Romney brings e-cig bill to Senate
The end of vaping in the USA loomed a little closer last week as Senators Mitt Romney (R, UT) and Jeff Merkley (D, OR) introduced a bill that would sweep most products off the market and slam what remained with punitive taxes. Promoted as a response to the “vaping crisis” that will “prevent a new generation from addiction”, the reality is that the bill is a blunt instrument that will push millions back to smoking.
The heart of the bill is a ban on all non-tobacco e-liquid flavours. According to Merkley, “Vaping companies have hooked millions of our children on nicotine using e-cigarette flavors like ‘gummy bear,’ ‘scooby snacks,’ and ‘strawberries and cream.’” Like most opponents of vaping he’s ignoring the fact that repeated studies have shown these flavours are popular among adult vapers, and play an important role in transitioning former smokers away from tobacco.
There’s plenty more bad news hidden in the bill, though. One measure is a requirement for vaping devices to be “tamper proof” (impossible to modify) and a ban on “refillable cartridges” (tanks). Between them, these two clauses eliminate all vapour products except closed systems and prefilled cartridges for them. Considering that clinical trials consistently find open system devices more effective at helping smokers quit, this is a crushing blow for harm reduction.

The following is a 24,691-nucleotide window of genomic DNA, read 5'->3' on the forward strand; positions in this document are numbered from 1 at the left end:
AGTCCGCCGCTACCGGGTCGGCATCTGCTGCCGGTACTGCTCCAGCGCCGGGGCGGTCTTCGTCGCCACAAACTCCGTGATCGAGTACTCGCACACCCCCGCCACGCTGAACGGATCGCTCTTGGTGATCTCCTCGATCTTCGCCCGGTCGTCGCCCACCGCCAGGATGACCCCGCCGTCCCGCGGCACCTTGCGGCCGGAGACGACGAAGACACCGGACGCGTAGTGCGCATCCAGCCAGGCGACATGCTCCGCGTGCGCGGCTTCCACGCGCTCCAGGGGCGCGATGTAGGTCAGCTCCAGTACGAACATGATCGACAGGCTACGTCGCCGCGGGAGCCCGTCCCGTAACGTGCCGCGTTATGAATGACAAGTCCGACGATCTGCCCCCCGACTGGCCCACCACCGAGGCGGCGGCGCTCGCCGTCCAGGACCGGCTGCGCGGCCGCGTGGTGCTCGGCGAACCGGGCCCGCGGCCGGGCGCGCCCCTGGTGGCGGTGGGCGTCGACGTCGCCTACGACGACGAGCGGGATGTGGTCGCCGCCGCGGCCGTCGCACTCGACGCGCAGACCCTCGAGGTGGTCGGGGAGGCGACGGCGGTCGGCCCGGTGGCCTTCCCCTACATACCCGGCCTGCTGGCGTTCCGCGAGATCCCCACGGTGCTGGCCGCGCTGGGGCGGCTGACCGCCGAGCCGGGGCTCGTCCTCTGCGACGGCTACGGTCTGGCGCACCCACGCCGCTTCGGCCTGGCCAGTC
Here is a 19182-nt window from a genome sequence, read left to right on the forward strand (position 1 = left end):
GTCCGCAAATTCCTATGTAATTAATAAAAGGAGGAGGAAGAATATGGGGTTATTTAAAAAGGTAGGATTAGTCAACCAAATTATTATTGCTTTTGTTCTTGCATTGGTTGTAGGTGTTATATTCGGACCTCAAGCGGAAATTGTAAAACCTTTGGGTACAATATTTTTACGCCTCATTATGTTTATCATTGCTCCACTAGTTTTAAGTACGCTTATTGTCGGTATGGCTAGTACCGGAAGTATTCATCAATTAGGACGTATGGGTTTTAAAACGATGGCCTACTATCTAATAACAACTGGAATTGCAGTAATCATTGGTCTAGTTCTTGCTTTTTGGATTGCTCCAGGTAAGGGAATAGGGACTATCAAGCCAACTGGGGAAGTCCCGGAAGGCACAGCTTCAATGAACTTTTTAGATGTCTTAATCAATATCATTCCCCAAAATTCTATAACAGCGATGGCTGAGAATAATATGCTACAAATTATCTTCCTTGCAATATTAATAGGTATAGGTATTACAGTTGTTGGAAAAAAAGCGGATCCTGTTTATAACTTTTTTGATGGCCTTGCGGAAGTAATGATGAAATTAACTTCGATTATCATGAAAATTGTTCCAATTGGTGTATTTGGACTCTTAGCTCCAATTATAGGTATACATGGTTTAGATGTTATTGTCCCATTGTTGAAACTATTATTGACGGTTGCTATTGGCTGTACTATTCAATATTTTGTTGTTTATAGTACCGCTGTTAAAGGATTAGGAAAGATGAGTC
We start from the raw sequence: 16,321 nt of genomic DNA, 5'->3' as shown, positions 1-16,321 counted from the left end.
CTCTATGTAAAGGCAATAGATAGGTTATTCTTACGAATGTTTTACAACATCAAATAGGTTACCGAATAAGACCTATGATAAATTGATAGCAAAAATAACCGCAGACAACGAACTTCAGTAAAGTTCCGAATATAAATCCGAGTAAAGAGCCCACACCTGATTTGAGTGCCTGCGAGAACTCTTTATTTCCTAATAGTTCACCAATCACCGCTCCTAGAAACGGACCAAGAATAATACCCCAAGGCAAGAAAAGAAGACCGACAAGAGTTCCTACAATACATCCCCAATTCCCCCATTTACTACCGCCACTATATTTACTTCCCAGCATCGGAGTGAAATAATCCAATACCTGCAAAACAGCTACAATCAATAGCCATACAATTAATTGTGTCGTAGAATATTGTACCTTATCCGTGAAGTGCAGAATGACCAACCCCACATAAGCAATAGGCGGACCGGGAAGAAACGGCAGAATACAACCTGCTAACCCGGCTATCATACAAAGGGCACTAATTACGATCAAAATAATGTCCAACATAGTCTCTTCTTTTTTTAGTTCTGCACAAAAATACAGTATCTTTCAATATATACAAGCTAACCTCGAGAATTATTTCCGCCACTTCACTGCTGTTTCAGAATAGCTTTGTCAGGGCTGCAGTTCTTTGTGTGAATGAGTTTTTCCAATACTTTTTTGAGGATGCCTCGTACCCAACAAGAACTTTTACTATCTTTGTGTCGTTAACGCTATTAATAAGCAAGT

Finally, the bill would hammer whatever products remained with the same excise taxes that are applied to actual cigarettes. This is probably the real objective behind the law – to raise revenue. Romney wants that revenue to be used on a “public awareness” campaign about the “dangers” of vaping.
Federal prosecutors go after JUUL
The US Attorney’s Office for the northern district of – where else? – California has launched a criminal investigation of JUUL Labs, whose popular pod system e-cigarette has become the chief demon in the USA’s current moral panic over vaping. The office hasn’t released details of the probe yet, but it’s likely focused on the persistent allegations that JUUL Labs has targeted its marketing at children and teenagers.
These allegations have always been puzzling – JUUL Labs has never manufactured the dreaded “candy flavours” that legislators like to demonise, and has infuriated the rest of the industry with its support of higher age limits and expensive verification – but they keep coming up.
JUUL Labs has already been singled out for special attention by the